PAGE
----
CNBC/Yen Nee Lee
The world economy will be worse than expected in the short term, says central bank governor

The renewed outbreak of Covid-19 infections in some parts of the world has dampened the global economic outlook in the near term, said Philippine Central Bank Governor Benjamin Diokno.

“Recent events, I think, point to a deterioration rather than an improvement in the short run,” Diokno said Wednesday during a virtual panel discussion at the Milken Institute Asia Summit.  

“So I would look at the fourth quarter up to maybe the first quarter of next year as worse than the IMF forecasts,” he added. The International Monetary Fund said in October that the global economy would contract by 4.4% this year — a projection that Diokno said was “kind of optimistic.”

That latest IMF forecast was an upward revision from its previous projection made in June.

Investors have also turned more optimistic in recent weeks following progress made on the Covid vaccine front. The U.K. on Tuesday became the first country to start vaccinating the public outside of trial conditions.

But before the economic benefits of vaccines are felt, a “deterioration” in the Covid situation in Europe and the U.S. would weigh down the economy, said Diokno. Some Asian countries such as Japan and South Korea are also experiencing a resurgence in cases, he noted.

Globally, there have been more than 68 million reported Covid-19 infections and over 1.5 million deaths, according to data compiled by Johns Hopkins University. The U.S., India and Brazil are the three countries with the most reported cases and deaths, the data showed.

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Kitco/Neils Christensen
Gold price can push to $2,200 as markets drunk on liquidity won’t sober up in 2021 – Wells Fargo

Financial markets are drunk on liquidity and investors should not expect that 2021 will be the year they sober up, according to analysts at Wells Fargo. In this environment, precious metals will continue to do well, the bank added.

Tuesday, in its 2021 outlook webinar, analysts at Wells Fargo said that they see a bullish backdrop for financial markets that will lead to more risk-taking. The bank expects to see a robust economic recovery as the world looks towards potential vaccines for the COVID-19 virus.

In its outlook, the bank sees the global economy growing by 5.2% next year, with most of the growth coming in the second half of the year as the world starts to move past the devastating impact of the pandemic.

While the bank is bullish on global growth, they still see plenty of potential for gold prices to rise next year. The bank said that they see gold prices pushing to $2,100 and $2,200 by the end of next year.

John LaForge, head of real asset strategy at Wells Fargo, said that despite robust economic growth, he expects low-interest rates and loose monetary policy to support gold, silver and platinum.

“There’s still a lot of money printing going on and that is good for gold and silver,” he said.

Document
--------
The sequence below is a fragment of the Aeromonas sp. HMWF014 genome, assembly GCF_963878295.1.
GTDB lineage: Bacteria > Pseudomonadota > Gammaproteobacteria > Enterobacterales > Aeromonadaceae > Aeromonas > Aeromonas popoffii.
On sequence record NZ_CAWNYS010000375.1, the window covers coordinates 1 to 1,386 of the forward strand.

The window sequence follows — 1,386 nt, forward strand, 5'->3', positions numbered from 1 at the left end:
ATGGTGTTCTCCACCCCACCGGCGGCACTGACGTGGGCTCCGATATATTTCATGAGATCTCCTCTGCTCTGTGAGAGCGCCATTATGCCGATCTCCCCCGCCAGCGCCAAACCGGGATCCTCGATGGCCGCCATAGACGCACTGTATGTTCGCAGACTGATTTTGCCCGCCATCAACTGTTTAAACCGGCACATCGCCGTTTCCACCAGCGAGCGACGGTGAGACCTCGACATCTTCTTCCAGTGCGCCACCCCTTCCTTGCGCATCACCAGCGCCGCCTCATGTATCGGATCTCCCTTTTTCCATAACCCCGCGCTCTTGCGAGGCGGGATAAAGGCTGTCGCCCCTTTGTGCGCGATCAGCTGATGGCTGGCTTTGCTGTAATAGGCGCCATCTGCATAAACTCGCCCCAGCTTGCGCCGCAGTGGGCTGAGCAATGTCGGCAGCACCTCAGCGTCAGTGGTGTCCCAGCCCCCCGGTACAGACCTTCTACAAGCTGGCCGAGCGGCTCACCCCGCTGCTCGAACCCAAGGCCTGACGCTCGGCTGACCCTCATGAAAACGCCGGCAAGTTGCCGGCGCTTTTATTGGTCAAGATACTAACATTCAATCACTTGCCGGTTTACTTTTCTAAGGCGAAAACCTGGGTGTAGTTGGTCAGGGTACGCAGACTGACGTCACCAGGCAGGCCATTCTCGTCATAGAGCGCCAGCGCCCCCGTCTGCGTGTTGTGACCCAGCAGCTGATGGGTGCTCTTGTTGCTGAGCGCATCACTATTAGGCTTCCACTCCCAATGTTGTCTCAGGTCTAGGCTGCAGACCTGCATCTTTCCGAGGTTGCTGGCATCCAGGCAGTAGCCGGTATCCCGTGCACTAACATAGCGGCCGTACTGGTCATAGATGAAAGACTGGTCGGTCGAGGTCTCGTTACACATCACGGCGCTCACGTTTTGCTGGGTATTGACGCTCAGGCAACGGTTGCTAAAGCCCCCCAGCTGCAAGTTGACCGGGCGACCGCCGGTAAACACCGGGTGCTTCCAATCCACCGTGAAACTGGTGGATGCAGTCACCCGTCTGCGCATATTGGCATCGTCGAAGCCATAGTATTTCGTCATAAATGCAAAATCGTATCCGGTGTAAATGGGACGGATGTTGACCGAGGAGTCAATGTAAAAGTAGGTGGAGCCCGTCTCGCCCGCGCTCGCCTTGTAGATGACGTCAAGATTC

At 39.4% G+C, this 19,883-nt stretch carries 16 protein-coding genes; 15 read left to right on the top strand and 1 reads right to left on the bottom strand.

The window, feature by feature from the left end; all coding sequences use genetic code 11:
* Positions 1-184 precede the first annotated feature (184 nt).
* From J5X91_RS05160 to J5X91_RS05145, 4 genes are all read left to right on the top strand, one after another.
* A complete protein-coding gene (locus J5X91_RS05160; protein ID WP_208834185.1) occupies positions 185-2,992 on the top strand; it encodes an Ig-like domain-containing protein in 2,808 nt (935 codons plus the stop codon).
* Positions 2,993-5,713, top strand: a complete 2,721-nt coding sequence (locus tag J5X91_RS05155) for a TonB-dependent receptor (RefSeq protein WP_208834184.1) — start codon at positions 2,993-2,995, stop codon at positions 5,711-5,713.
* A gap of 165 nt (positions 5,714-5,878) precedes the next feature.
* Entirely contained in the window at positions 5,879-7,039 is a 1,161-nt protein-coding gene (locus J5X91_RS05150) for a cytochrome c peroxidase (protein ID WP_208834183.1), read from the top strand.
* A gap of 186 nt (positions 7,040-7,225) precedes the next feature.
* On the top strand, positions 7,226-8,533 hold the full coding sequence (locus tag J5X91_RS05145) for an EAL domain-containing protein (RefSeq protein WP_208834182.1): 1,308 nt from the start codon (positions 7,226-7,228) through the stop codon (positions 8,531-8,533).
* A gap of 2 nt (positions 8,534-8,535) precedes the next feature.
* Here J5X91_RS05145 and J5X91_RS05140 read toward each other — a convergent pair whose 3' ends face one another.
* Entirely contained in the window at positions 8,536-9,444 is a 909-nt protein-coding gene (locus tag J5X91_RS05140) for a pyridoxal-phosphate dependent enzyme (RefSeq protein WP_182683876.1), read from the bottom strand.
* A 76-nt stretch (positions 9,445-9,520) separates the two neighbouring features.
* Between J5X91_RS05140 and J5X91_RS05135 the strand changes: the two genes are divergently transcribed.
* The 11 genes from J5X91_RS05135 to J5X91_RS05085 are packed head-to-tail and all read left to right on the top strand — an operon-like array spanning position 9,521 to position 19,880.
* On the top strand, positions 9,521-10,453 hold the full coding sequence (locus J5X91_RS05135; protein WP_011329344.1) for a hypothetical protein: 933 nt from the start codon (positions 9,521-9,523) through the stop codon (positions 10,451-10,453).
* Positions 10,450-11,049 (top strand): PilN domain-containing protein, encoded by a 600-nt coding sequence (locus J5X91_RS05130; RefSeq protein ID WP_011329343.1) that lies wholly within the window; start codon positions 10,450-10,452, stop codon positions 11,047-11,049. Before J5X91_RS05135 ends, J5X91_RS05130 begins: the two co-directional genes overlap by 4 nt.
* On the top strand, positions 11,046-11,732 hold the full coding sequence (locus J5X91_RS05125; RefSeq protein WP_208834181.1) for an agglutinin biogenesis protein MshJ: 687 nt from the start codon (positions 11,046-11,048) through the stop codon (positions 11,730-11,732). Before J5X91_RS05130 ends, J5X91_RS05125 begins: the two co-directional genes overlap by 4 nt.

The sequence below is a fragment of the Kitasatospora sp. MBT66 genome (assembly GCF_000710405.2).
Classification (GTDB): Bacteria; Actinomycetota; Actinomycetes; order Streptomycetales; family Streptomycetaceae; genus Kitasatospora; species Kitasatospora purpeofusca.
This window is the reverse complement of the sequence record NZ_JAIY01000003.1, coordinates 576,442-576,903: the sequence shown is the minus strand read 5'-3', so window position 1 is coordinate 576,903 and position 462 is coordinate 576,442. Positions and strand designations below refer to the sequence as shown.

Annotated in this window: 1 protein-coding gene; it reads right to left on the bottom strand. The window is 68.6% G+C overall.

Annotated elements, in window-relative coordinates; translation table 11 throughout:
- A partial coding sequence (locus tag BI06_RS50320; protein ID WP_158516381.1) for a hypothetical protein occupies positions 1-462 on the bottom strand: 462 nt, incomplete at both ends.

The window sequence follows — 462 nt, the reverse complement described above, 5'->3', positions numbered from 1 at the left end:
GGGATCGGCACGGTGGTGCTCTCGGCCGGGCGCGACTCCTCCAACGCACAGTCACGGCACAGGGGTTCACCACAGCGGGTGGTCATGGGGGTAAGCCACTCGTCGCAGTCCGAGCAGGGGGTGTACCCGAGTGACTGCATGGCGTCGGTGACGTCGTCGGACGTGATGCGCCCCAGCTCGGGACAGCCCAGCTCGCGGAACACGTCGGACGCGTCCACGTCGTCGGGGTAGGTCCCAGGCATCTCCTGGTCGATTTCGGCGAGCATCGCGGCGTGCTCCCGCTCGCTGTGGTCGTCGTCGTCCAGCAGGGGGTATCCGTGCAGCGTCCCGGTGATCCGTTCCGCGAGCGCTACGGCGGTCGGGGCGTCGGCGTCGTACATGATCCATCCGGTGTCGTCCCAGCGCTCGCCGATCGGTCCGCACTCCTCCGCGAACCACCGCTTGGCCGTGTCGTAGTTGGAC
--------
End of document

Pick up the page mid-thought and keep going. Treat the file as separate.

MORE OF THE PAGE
But gold and silver are being driven by more than just central bank monetary policy. During the presentation, LaForge said that 2020 was the start of a new commodity bull supercycle and gold should also ride this demand wave higher.

“If you look at the carnage, we saw back in March and April, that’s the kind of watershed event you need to frankly get interested in commodities,” he said. “Right in the middle of it in March, we upgrade commodities. We went favorable for the first time in a long, long time and we expect that to continue into 2021.”

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USA Today/Damian J. Troise and Alex Veiga
Weakness in tech companies leads stocks lower on Wall Street

U.S. stock indexes pulled back from their recent record highs Wednesday, as virus cases surge and coronavirus vaccines move closer to distribution.

The S&P 500 index fell 0.8%, as losses in technology companies outweighed gains in industrial, energy and materials stocks. The benchmark index is still up 1.4% for the month after climbing to record highs four times in the past two weeks.

Markets have been mostly pushing higher in recent weeks on hopes that one or more coronavirus vaccines will begin to be distributed in coming weeks and begin to ease the economy out of the pandemic’s grip.

A vaccine from Pfizer and German partner BioNTech, which is already in use in the U.K., is on track for a positive review and potential approval in the U.S. within the next week. The Food and Drug Administration will also consider a vaccine developed by Moderna later this month.

But there could be more economic damage in store over the next few months and investors are still closely watching Washington for any developments on another shot of stimulus for people, businesses and state governments. Congress is still divided over the size and scope of any new package and the Trump administration has added to the potential plans with a new $916 billion proposal.

“You haven’t seen a deal out of Congress, so to the extent that markets have been rallying on another round of hope about stimulus, not getting that lets a little bit of air out of the market,” said Willie Delwiche, investment strategist at Baird..

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